Organizational culture is one of these areas that I pay a lot of attention to. Over years I started valuing the role of the culture increasingly more and more. The biggest difficulty though is that organizational culture is a challenging beast to control.
the behavior of humans who are part of an organization and the meanings that the people react to their actions
includes the organization values, visions, norms, working language, systems, symbols, beliefs, and habits
If we look at how organizational culture is defined there are two things that are crucial. One thing is that is a culture is formed of behaviors of all people in an organization. The other is that it’s not only about behaviors but also about what drives these behaviors.
When we look at it we realize that there’s no easy way to mandate a culture change. We can’t simply say: from now on we are a learning organization or that we will value collaboration starting on June the 1st.
If we want to see a change of a culture we need to see change in behaviors. Bad news though is that change of behaviors can’t really be mandated either. I mean we can install a policeman who will make sure that everyone behaves according to the new policy we issued. What would happen when a policeman is gone? We can safely assume that over time more and more people would retreat back to the old status quo – behaviors they knew and were comfortable with. The change would be temporary and ephemeral.
If we want to approach a cultural change we first need to understand the existing culture. What is valued? What principles the organization lives by? How is it reflected in everyday behaviors? Without understanding the starting point changes would be rather random and doomed to fail.
How to identify the culture then? Look at behaviors. Ultimately the culture is a sum of behaviors of people who are a part of the organization.
There is a serious challenge that we’re facing on that front. Not everyone has equal influence over organizational culture. In fact, the higher in the hierarchy someone is the more influence they typically have.
The mechanism is simple. Higher up in the hierarchy I have more positional power and my decisions affect more people. One specific type of decision I make, or at least strongly influence, is who gets promoted in my team. Given all my biases, I will likely promote people who are similar to me, share similar values, and behave in similar way. I perpetuate and strengthen the existing culture.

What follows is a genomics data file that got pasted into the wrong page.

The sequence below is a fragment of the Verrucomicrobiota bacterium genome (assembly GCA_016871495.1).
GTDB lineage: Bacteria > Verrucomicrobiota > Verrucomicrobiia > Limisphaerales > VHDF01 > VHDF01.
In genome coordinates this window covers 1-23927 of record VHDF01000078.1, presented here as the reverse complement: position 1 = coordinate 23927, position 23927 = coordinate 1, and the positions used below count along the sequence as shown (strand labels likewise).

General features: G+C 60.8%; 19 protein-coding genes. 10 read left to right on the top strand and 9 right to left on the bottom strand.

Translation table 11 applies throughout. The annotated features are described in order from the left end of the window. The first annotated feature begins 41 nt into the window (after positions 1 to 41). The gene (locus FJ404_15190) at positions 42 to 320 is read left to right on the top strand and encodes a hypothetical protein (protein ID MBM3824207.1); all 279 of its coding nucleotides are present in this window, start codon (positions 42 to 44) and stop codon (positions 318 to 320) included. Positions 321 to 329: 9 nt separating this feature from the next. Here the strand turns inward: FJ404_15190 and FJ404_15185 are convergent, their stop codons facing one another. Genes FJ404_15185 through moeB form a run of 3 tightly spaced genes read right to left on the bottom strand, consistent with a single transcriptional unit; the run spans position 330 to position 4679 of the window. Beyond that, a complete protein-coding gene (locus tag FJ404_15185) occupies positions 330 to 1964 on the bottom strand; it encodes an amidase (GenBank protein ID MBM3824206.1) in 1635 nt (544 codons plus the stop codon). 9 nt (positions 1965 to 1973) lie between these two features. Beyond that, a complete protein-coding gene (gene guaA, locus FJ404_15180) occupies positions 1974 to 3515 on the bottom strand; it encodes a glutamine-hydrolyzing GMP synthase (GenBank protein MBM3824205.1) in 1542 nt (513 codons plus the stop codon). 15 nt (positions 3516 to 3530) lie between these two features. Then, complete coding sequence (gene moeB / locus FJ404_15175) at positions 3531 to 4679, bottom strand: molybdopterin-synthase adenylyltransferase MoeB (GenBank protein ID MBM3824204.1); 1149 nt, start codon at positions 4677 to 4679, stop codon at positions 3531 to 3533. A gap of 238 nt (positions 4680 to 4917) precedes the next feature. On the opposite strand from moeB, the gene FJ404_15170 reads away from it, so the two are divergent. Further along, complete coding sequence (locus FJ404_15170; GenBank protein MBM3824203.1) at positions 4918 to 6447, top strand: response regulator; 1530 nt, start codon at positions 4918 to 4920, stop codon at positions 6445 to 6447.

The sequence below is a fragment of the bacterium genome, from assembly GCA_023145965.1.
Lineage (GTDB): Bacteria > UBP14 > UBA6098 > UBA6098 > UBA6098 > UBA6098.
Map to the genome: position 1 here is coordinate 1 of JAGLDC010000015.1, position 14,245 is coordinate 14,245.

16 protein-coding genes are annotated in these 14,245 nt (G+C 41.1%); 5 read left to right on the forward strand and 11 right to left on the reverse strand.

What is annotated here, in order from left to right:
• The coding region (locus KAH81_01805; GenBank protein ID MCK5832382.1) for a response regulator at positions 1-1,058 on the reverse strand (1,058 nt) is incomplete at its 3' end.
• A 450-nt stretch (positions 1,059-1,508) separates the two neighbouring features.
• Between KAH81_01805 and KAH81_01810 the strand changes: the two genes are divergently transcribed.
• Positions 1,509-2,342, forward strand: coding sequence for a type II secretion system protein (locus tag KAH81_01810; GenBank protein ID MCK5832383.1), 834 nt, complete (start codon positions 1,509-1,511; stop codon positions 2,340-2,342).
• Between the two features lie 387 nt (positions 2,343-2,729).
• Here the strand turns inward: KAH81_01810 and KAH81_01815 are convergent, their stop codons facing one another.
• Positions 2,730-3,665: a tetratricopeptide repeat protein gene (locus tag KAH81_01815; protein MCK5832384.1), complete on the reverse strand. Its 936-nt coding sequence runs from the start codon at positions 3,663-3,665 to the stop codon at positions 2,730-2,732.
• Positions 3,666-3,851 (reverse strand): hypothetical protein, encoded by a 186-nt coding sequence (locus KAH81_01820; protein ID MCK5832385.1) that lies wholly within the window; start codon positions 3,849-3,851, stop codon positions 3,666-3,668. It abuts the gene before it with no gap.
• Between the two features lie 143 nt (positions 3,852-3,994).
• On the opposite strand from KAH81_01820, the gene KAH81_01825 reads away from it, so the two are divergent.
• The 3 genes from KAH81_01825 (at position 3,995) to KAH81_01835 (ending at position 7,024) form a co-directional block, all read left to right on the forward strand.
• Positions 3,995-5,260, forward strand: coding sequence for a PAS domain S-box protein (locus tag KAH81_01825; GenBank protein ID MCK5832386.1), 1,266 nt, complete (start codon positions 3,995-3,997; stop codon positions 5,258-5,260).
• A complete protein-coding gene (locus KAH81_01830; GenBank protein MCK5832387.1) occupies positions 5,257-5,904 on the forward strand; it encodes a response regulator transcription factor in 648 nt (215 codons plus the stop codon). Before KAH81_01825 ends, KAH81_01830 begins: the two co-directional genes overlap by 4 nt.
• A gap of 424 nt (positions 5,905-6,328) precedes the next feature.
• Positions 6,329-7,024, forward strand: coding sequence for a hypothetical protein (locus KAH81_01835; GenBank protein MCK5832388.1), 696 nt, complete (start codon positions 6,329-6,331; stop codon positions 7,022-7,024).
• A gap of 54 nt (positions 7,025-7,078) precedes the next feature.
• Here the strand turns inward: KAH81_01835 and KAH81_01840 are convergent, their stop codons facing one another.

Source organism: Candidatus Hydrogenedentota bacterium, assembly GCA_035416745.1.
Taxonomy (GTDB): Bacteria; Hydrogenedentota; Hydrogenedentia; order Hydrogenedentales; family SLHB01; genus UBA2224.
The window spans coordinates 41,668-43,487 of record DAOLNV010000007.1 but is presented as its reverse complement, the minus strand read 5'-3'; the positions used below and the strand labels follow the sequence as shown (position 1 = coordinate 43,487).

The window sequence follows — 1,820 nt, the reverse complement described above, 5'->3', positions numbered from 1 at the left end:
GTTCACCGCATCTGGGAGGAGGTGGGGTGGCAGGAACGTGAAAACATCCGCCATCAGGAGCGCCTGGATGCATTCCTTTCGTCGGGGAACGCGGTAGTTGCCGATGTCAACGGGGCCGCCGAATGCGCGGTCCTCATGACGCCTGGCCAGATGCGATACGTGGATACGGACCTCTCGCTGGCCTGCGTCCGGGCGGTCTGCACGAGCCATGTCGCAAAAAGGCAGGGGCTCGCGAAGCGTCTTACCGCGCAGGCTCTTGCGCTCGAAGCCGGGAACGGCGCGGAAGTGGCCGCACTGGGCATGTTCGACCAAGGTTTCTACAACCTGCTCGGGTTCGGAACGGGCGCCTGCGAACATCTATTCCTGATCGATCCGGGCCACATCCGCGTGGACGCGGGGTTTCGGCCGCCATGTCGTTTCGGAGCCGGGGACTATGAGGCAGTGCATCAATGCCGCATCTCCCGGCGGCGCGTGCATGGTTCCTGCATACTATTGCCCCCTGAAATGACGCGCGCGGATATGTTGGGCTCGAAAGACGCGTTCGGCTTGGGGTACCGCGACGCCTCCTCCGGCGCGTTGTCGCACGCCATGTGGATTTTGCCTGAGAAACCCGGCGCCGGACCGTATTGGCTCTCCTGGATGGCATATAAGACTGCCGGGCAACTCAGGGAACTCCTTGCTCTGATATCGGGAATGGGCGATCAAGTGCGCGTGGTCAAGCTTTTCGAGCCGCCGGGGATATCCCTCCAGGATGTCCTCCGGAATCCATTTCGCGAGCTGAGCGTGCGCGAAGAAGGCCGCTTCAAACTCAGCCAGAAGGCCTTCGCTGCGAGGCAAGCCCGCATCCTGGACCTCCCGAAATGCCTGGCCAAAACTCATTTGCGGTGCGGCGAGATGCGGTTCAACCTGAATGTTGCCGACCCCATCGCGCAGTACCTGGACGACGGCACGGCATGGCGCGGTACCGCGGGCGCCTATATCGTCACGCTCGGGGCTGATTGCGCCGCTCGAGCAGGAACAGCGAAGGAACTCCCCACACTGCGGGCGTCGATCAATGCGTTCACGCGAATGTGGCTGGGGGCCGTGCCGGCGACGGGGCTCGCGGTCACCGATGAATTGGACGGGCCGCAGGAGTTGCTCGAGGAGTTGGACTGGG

That’s by the way the rationale behind an advice I frequently share: if you want to figure out what the organizational culture of a company is look at its CEO. The CEO typically has the most positional power and thus their influence over the company is the biggest one. The way they behave will be copied and mimicked across the board.
Of course we need to pay attention to everyday behaviors and not to what is the official claim of the CEO. Very frequently there would be a gap between the two. That’s something I call authenticity gap. An organization claims one thing but everyday behaviors show another. For example they claim to care about customer satisfaction and then they bullshit their customers when it comes to share the project status.
This alone says something about culture too (and not a good thing if you need to ask).
How do we influence the cultural change then? If we can influence the factors that drive behaviors, and thus the culture, resulting changes would influence the culture. It’s even better. When we’re changing organizational constraints we potentially influence change of behaviors across the board and not only in an individual case.
We already established though that not everyone has equal influence on the culture. People at the top, in the long run, will have an upper hand. First, they control who gets promoted and as a consequence who has positional power. Second, that power is needed to change organizational constraints: introduce new rules, change the existing ones, and establish what acceptable and what’s not.
A simple answer how to change organizational culture would be to get top management on board, and help them understand what it takes to influence the culture.
Unfortunately, few have comfort of doing that.
Does it mean that we are doomed? Does it mean that without enlisting top ranks any attempt to change organizational culture will fail? Not necessarily so.
I believe I learned about the concept of culture pockets from Dave Snowden in one of his presentations. The basic idea is that within a bigger, overarching culture we can develop and sustain a different culture.